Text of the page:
Antibodies to synthetic citrullinated peptide epitope correlate with disease activity and flares in rheumatoid arthritis

Sangita Khatri, Jonas Hansen, Kira Astakhova*

*Corresponding author for this work

Research output: Contribution to journalJournal articleResearchpeer-review

23 Downloads (Pure)


Rheumatoid arthritis (RA), caused by the abnormal recognition of human joint cells by autoimmune antibodies, remains the world's most prevalent autoimmune disease, with over five million people affected and as much as 4% of the population at risk of RA. To prevent rapid disease development, hormonal and anti-inflammatory therapies require fast and reliable RA diagnosis. However, difficulty in detecting early specific biomarkers for RA means that it is unclear when treatment needs to begin. Here, we combined synthesis of citrullinated peptide epitopes with molecular diagnostics to verify a new specific biomarker for early RA diagnosis and flare prediction. A fibrinogen-derived 21-amino-acid-long citrullinated peptide showed high reactivity toward autoantibodies in RA samples. Additionally, the level of antibodies to this epitope was elevated prior to flares. In contrast, other citrullinated protein variants had lower reactivity and poorer sensitivity to disease activity. In conclusion, fibrinogen-derived epitope E2 subjected to citrullination facilitated a reliable RA diagnosis with a strong correlation to disease activity. This is of a high value for the diagnosis and management of RA patients who respond poorly to treatment.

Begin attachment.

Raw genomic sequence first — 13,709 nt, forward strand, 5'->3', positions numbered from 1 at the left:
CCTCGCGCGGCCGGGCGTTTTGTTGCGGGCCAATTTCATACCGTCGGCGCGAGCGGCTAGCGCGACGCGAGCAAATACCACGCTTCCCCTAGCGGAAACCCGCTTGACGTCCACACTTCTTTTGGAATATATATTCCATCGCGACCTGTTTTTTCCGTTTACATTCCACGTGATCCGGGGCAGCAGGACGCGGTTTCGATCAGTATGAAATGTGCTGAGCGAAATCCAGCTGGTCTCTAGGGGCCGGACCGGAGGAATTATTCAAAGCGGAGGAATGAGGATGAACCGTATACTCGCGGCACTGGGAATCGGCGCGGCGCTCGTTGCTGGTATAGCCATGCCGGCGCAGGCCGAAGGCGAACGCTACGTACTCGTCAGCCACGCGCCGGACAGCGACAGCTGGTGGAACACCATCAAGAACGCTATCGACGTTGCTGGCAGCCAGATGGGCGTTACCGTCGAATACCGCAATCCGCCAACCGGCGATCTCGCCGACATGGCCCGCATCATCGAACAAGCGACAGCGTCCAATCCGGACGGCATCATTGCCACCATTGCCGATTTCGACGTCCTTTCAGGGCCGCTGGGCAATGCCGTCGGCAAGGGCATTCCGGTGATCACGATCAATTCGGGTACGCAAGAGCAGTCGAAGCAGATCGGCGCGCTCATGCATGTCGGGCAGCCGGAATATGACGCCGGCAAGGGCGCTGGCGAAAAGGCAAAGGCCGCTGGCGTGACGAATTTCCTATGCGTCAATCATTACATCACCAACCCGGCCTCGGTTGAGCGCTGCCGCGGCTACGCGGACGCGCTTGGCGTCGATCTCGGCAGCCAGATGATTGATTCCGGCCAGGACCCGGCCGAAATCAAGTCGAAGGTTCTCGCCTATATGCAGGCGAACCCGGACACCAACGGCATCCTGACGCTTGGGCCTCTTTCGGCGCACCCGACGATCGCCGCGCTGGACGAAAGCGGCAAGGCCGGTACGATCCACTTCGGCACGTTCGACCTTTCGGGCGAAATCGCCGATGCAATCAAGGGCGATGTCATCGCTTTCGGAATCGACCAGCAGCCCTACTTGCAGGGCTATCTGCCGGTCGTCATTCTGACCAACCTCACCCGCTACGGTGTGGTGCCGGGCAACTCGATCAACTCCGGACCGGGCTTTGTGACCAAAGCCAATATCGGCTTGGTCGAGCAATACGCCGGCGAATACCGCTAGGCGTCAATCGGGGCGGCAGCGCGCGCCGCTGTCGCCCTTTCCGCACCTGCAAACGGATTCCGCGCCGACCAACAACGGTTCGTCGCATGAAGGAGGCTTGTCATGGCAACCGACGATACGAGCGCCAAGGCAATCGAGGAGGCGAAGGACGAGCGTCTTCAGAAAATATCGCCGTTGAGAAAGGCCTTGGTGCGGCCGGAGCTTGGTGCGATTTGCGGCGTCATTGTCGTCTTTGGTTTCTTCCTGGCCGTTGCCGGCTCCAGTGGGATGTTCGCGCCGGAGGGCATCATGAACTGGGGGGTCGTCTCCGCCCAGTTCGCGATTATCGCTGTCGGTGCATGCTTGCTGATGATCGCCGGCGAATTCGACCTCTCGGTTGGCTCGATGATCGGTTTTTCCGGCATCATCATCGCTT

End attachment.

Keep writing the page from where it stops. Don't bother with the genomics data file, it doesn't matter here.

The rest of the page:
Original languageEnglish
Article numbere0232010
Issue number4
Number of pages13
Publication statusPublished - 2020

Cite this